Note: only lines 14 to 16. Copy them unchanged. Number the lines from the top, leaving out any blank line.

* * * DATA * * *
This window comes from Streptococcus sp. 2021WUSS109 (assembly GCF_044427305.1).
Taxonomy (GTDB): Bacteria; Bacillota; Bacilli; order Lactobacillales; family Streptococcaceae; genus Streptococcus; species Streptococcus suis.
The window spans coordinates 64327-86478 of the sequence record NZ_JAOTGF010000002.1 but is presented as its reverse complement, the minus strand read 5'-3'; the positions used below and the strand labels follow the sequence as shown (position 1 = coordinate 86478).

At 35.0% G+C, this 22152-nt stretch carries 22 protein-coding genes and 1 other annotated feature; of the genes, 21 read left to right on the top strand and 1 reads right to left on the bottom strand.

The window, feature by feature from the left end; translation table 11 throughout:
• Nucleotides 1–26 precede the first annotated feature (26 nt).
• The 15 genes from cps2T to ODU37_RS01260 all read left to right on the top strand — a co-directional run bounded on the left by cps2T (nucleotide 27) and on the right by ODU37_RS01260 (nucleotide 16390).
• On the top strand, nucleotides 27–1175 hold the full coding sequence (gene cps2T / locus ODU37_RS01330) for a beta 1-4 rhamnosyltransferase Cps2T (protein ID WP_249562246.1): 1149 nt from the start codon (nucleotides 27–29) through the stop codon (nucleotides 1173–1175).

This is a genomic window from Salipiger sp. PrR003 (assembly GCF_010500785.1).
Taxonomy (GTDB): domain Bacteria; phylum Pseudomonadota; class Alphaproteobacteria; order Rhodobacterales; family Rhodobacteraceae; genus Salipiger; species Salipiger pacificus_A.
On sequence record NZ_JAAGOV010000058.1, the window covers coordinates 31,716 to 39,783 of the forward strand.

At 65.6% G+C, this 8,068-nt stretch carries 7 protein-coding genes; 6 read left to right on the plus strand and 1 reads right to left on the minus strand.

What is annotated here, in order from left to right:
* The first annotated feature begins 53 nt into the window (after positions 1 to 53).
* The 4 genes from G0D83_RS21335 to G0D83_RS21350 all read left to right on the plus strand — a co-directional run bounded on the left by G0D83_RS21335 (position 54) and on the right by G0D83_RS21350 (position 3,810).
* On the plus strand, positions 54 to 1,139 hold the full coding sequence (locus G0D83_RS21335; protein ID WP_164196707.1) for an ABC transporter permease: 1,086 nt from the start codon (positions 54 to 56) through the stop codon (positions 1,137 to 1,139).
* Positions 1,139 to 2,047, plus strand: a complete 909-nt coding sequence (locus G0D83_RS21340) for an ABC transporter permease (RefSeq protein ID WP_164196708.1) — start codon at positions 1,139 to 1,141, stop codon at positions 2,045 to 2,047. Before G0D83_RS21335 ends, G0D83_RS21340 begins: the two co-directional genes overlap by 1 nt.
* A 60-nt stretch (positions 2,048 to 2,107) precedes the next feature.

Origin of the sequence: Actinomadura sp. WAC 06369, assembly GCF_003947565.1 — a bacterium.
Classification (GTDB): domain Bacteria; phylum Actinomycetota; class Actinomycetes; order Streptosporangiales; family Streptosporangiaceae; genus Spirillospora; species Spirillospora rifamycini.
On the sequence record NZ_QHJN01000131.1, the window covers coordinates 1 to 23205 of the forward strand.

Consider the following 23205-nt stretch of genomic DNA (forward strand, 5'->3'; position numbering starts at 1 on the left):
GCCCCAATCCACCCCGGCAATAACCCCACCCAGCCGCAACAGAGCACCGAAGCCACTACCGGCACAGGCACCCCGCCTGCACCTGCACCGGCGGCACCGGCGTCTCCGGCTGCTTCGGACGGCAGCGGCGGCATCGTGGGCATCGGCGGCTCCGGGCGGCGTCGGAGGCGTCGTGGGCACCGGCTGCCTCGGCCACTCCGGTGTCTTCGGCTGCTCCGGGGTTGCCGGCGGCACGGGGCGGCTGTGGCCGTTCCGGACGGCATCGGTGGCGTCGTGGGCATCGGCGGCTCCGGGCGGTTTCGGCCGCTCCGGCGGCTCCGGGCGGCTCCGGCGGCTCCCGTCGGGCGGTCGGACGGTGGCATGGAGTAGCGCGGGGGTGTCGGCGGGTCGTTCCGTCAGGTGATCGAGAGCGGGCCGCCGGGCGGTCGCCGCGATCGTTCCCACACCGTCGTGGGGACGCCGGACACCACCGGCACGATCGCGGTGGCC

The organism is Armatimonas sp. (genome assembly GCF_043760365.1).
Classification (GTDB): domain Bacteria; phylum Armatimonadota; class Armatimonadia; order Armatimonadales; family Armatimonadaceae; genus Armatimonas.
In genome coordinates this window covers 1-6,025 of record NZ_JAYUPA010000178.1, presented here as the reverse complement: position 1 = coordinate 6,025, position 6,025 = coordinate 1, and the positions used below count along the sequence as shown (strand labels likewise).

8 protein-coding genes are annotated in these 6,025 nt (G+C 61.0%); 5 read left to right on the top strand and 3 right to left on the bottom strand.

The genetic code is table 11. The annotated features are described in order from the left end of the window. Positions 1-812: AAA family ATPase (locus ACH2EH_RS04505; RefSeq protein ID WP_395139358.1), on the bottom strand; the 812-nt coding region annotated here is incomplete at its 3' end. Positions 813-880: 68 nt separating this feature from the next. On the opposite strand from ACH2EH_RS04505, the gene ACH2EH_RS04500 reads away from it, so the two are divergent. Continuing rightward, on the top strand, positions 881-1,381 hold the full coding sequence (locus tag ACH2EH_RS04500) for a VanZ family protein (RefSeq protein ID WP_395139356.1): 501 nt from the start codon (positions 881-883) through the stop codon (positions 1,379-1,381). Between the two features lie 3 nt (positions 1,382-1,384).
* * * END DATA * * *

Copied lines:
* The first annotated feature begins 53 nt into the window (after positions 1 to 53).
* The 4 genes from G0D83_RS21335 to G0D83_RS21350 all read left to right on the plus strand — a co-directional run bounded on the left by G0D83_RS21335 (position 54) and on the right by G0D83_RS21350 (position 3,810).
* On the plus strand, positions 54 to 1,139 hold the full coding sequence (locus G0D83_RS21335; protein ID WP_164196707.1) for an ABC transporter permease: 1,086 nt from the start codon (positions 54 to 56) through the stop codon (positions 1,137 to 1,139).